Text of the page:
Lilongwe — Government has pledged total support and commitment to improving prison conditions in the country.
Minister of Home Affairs and Internal Security, Cecilia Chazama said this Monday in Lilongwe at Maula Prison during the launch of US$ 3.5 million Prison Management Reforms and Health Management Delivery Systems in Malawi prisons.
She said the improvement of the prisons conditions as part of government's effort in driving the reform agenda to improve the working condition in the public sector.
Chazama admitted that prison conditions in the country continue to be described by many as dehumanizing largely because most of the prison cells are congested making it more difficult to manage health issues.
The Minister said government is doing everything possible within its limits to make sure that such challenges are dealt with speed to conform to the Mandela Rules that set the Minimum Standard for the Treatment of Offenders.
"The availability of adequate food, clean water, good sanitation and well-ventilated infrastructure is therefore paramount in achieving such level of excellence within our prison in the country," Chazama pointed out.
She said government has constructed additional cellblocks in some prisons besides facilitating the review of the Prisons Act that shall provide a framework for modern correctional management.
The Minister pointed out that government is fully aware that the sentence of imprisonment constitutes only a deprivation of the basic right to liberty.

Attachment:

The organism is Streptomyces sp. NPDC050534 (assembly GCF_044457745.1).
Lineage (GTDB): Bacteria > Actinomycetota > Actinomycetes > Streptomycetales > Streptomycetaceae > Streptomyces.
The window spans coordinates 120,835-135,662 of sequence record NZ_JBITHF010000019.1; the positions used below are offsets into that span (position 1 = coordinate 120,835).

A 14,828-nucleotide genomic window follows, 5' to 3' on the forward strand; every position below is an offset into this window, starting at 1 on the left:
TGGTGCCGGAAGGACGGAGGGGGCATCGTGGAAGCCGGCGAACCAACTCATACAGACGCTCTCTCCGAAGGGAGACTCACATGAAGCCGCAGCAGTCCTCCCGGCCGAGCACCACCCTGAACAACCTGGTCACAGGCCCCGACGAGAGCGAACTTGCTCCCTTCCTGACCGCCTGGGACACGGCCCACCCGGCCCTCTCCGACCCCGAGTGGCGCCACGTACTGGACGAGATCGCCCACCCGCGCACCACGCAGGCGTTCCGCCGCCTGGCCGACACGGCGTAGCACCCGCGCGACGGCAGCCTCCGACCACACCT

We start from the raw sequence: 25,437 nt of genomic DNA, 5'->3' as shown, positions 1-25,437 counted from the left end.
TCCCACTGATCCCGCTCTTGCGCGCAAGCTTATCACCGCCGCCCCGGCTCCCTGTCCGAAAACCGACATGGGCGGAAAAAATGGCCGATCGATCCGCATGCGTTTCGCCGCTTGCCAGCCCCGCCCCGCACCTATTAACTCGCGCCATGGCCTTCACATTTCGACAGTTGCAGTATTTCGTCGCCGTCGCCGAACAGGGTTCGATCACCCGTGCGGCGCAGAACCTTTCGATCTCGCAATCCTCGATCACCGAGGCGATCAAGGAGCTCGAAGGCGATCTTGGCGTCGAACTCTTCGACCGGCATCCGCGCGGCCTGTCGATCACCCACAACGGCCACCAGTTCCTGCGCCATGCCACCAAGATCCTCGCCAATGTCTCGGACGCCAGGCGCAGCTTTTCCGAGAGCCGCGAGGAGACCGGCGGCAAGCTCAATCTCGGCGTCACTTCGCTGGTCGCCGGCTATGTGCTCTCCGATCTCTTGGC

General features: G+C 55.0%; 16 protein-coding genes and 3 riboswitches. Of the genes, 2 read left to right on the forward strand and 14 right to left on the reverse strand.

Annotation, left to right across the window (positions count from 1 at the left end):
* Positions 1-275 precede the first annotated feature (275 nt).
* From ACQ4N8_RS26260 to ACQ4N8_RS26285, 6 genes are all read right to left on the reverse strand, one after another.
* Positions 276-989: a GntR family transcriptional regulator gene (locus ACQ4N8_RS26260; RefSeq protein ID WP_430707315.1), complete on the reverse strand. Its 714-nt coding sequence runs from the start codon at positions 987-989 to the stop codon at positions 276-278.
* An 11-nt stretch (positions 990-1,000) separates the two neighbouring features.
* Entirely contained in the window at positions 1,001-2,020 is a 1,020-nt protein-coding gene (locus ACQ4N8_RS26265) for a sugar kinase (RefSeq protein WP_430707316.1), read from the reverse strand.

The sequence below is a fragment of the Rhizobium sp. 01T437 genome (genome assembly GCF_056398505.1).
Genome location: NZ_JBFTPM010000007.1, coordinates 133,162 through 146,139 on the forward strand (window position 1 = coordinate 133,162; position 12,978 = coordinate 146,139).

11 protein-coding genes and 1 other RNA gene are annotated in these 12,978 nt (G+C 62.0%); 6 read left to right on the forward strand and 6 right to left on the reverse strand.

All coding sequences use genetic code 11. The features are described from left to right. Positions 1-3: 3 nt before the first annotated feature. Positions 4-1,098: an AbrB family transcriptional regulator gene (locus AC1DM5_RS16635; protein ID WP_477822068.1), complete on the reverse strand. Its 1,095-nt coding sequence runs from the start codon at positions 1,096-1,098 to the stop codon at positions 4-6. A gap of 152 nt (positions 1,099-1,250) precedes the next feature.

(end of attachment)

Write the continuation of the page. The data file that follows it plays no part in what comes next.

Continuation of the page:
She added that imprisonment does not entail the deprivation of all other human rights and it would ensure that the rights of prisoners are protected and their prospects for social reintegration increased, in compliance with the relevant international standards and norms.
Chazama commended Royal Norwegian Embassy for making a commitment of a four-year funding to the Department of Prisons through United Nations Office on Drugs and Crime (UNODC) to implement the programme.
Norwegian Ambassador to Malawi, Kikkan Haugen said the project would help with the provision of human living conditions through social service delivery, food security, health and rehabilitation in preparation for a life after prison.
He said this would help in facilitating efficiency in the judicial system to reduce overcrowding including finding solutions such as alternative sentencing, pardon and other forms of release.
UNODC Regional Representative for Southern Africa, Zhuldyz Akisheva said Malawi need technical assistance in capacity building for fundamental criminal justice reform in order to achieve sustainable change in prison management.
She noted that Malawi prisons systems are facing a number of challenges which require collective approach from various stakeholders.